Posts Tagged ‘yorktown’

Packet Memorabilia

Wednesday, April 7th, 2010

My collection of boarding passes and advertisements for the Poe and Georgetown steamboats lacks richness and volume.  The sad number is  doleful four.  The scanned images of these mementos have been loaded on the page entitled Steamboat Memorabilia

 

One recently acquired boarding pass for cabin passage on the steamer Yorktown was dated 1868 for passage from St Louis to Ft Benton;  a boarding pass for the steamer Mollie Ebert after the packet was sold by Capt George W Ebert is circa 1874; a boarding pass for the Pittsburgh and Cincinnati Packet Line dated 1900 was signed on the reverse by T Poe (Theodore Cochran Poe of Georgetown, PA who managed a wharf boat in Pittsburgh); and one advertisement for the Pittsburgh and Cincinnati Packet Line was dated 1896 based on the packets listed in the pool of steamers.

Have a look.  Steamboat Memorabilia.

Fort Benton

Monday, September 28th, 2009

 

“Fort Benton on the Upper Missouri is a small town with a big history.”  That is the beginning of the introduction of a delightful book by Ken Robison on the history of Ft Benton.  The book, Fort Benton, includes photographs and postcards from Mr Robison’s collection.  One image, special to me, was a steamboat passenger boarding pass for the Montana and Idaho Transportation Line.  The St Louis based line was owned by John G Copelin and his father-in-law John J Roe.  According to Mr Robison, the line dominated the Missouri River commerce from 1864-68. 

Montanna and Idaho Transportation Line Boarding Pass (The Ken Robison Collection)

Montanna and Idaho Transportation Line Boarding Pass (The Ken Robison Collection)

Look carefully at the names of the pool of boats used by the line.  Thomas W Poe was the captain of the Amelia Poe and George W Ebert was the captain of the Yorktown.  In 1867, one other Georgetown packet docked at Ft Benton:  the Ida Stockdale in the first of five seasons.  Captains Thomas S Calhoon and Jackman T Stockdale were partners and Capt Grant Marsh was the master in 1867.

 

The Amelia Poe  docked at the Ft Benton levee on 9 Jun with 183 tons of freight and 50 passengers.  Eighty-five days from St Louis.  The Yorktown arived at Ft Benton on 14 Jun  (84 days from St Louis) with 210 tons of freight and 15 passengers.  The Nymph No 2 arrived on 20 Jul (118 days from St Louis); the GA Thompson 30 Jun; the Deer Lodge 5 Jun.  The arrival of the Bertha is not recorded in “Fort Benton The World’s Innermost Port” by Joel Overholser.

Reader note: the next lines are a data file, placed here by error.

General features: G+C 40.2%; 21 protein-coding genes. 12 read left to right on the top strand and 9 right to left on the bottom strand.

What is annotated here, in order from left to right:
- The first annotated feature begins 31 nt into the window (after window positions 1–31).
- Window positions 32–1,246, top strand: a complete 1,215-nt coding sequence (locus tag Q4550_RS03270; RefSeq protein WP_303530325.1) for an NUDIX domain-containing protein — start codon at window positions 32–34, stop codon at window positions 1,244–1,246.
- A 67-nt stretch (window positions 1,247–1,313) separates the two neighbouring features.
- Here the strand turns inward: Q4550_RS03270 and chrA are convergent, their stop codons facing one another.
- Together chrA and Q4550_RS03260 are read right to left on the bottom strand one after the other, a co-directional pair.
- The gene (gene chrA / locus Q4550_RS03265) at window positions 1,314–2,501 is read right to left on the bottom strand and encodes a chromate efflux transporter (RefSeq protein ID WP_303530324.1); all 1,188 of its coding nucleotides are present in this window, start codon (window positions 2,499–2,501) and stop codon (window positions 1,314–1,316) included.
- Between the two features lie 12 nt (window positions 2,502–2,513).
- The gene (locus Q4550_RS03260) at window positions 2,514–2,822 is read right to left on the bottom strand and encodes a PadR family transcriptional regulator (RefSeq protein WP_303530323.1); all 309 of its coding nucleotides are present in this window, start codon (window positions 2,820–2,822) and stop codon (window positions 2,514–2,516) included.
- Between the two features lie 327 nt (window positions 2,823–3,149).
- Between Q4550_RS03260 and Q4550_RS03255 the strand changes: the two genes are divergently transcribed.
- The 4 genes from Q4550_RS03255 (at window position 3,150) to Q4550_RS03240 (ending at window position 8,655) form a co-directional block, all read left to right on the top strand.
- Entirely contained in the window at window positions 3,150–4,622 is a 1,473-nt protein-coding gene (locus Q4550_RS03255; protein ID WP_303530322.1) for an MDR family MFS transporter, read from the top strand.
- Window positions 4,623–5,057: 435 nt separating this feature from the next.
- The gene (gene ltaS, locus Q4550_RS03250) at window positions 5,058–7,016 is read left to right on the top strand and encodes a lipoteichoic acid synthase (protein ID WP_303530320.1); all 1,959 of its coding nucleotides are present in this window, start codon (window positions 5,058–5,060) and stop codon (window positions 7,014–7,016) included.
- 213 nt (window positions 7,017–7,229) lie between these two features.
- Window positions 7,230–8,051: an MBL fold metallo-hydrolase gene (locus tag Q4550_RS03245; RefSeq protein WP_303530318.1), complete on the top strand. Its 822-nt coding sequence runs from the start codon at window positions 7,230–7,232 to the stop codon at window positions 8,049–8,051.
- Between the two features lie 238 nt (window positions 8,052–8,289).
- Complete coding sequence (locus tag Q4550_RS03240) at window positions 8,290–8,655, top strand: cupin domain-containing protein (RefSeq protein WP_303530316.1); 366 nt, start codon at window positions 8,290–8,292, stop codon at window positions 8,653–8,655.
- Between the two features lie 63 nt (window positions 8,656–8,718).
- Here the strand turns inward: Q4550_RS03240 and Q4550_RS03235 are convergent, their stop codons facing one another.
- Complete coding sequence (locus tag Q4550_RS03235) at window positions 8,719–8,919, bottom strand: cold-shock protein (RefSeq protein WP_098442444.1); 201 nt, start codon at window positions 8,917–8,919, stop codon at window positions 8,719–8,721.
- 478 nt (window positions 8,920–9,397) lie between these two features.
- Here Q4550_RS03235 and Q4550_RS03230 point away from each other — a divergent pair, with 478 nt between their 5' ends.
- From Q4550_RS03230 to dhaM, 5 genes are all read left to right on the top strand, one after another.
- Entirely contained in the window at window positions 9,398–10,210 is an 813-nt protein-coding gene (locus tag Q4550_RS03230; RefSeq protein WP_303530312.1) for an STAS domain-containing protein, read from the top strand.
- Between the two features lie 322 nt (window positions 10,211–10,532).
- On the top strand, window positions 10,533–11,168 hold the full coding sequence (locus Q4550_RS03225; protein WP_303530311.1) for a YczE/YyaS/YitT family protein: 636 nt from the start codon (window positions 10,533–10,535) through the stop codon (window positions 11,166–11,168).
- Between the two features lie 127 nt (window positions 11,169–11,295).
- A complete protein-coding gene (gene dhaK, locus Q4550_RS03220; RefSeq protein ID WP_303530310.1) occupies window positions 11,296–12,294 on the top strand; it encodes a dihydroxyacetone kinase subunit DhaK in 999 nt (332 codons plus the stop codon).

Steamboat Stories

Wednesday, July 15th, 2009

In the fall of 2006, I inherited a  journal recounting a lively steamboat trip on the upper Missouri River in 1869.  The author, Nancy Ann (Poe) Ebert, was my great great grandmother.  The trip was one continuous adventure.  It is a bit of American History that I shall attempt to bring to life. 

Only two journals, daily written, chronicle that 1869 Missouri River season.  The styles could not differ more, yet their comparison provides meaningful insights.  In his journal Nelson G Edwards, first clerk of the steamer Henry M Shreve, was objective.  Nancy Poe Ebert was observant and emotional.  My great great grandmother wrote about loneliness, fear, flowers, disappointment, beauty, and Indians.  Indians boarded their steamer for three days causing much anguish.  Tracking the two journals, the sidewheeler Henry M Shreve was 8-14 days ahead of the sternwheeler Mollie Ebert at common positions per date along the Missouri. 

My transcription of the journal is a rendering with spelling errors and missing punctuation uncorrected.  Its length is 59 pages covering 57 grueling days. 

Investigations of the inherited journal and boxes of old photographs and letters led to other stories about the men and women of Georgetown, PA.  During the Golden Age of Steamboats which some describe as the period from 1850-1870, Georgetown produced some far famed steamboat captains.  Each captain and each steamer has its tale.  At a time when railroad transportation meant traveling mostly in upright chairs on unheated soot filled cars that rocked and pitched their way along state imposed “standard” gauge track, steamboats were admired for their luxury, their comfort, their ornamentation —  in a word – their style.  Steamboats also out performed the rival railroads during that period.  More troops and supplies were transported by packets than railroad cars during the Civil War.  These Georgetown captains and pilots with their civilian crews were contracted and impressed into service by the Army Quartermaster which led to many tales.  The Georgetown captains owned and operated approximately fifty packets during this Golden Age.   

Local histories are also numerous, such as the grisly death of a steamboat captain far from home in April 1850, a Paul Revere like ride to warn the area of the danger of attack from Morgan’s Raiders in July 1863, a baseball game with Honus Wagner and his All Stars in August 1924, etc.  I am a retailer, not an inventor, of these tales.  Vexingly, their stories have been virtually ignored by generations of historians. 

Their story was not a story of my choosing, but what could make a better story!